You choose, we deliver
If you are interested in this story, you might be interested in others from The Journal Gazette. Go to www.journalgazette.net/newsletter and pick the subjects you care most about. We'll deliver your customized daily news report at 3 a.m. Fort Wayne time, right to your email.

Letters

Advertisement

Web letter by E. Gene Gorrell: Nothing to fear in search for the truth

Most Americans and many people everywhere have been touched by Malala Yousafzai’s ongoing courageous battle to help all children get good educations. At the young age of 16, she already knows that a good education provides opportunities that would otherwise never exist.

Most Americans support good educations. But even in America, there are those who don’t quite understand the basic results of education: We are what we learn – no more and no less.

Ultra-conservative and radical leaders want their people to embrace their beliefs – for fear they will otherwise lose control. This is most noticeable in religious sectarianism – where one sect believes they are right and therefore others are wrong. For centuries we’ve seen religious wars, including Christians in the Dark Ages sending armies into Jewish and Muslim countries to convert or kill the infidels. Such wars still rage today. Why? Because many leaders want only their beliefs taught.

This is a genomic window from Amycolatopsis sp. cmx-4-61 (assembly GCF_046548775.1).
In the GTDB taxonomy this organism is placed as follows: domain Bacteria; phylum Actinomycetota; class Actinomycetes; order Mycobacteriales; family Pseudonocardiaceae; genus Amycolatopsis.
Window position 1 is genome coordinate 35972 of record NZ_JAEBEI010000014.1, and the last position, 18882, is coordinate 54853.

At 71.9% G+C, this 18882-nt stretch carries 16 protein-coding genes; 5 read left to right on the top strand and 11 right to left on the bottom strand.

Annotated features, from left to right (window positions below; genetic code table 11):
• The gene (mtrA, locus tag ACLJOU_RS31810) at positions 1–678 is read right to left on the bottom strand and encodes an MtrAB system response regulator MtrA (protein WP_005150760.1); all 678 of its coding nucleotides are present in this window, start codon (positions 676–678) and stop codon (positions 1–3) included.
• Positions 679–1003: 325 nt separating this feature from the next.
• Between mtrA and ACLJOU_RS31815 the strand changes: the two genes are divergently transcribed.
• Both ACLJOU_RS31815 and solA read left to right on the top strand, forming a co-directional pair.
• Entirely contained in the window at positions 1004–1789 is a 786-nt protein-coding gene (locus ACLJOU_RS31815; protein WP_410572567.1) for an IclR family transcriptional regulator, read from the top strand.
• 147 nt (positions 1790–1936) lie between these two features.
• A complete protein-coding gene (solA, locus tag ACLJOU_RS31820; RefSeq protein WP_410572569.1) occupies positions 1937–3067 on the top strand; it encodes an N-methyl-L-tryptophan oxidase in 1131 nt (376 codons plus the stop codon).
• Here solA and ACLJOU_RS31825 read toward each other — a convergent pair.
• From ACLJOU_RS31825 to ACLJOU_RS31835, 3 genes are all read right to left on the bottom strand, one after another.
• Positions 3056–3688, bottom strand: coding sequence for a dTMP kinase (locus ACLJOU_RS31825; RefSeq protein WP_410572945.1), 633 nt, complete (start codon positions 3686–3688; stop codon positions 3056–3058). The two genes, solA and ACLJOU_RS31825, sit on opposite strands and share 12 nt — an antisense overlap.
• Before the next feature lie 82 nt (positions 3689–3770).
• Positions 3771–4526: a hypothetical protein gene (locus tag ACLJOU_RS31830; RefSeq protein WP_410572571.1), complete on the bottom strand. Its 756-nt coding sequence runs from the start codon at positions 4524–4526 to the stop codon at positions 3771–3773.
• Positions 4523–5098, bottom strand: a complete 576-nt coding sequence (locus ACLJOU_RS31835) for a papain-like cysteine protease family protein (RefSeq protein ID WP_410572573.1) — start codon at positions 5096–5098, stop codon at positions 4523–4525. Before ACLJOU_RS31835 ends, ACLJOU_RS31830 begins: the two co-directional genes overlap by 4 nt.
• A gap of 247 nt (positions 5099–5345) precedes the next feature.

The key to freedom is seeking the truth. Even questioning what is often regarded as absolute truth is a virtue, not a vice. We wouldn’t have doctors and medicines had people not questioned beliefs that evil spirits made us ill. Our democratic republic exists only because well-educated founders realized that no one knows the truth, the whole truth, and nothing but the truth. They knew that governing a nation required skillful, talented and educated leaders who were willing to share their ideas and work together to develop programs beneficial to the majority.

Currently an assault is raging over the Affordable Care Act, a form of national health care already adopted in several other countries – Canada, England, Denmark and Norway, to name a few. Their total annual health care costs average 7 percent to 9 percent per family. In America, it is currently a little over 15 percent. Yet those other countries have lower death rates than America.

The Affordable Care Act is new and untried. It will undoubtedly need tweaking over time. But it could turn out to be the best system ever devised for improving the health of most Americans. We should at least try it. Nothing ventured, nothing gained.

E. GENE GORRELL

Fremont

Advertisement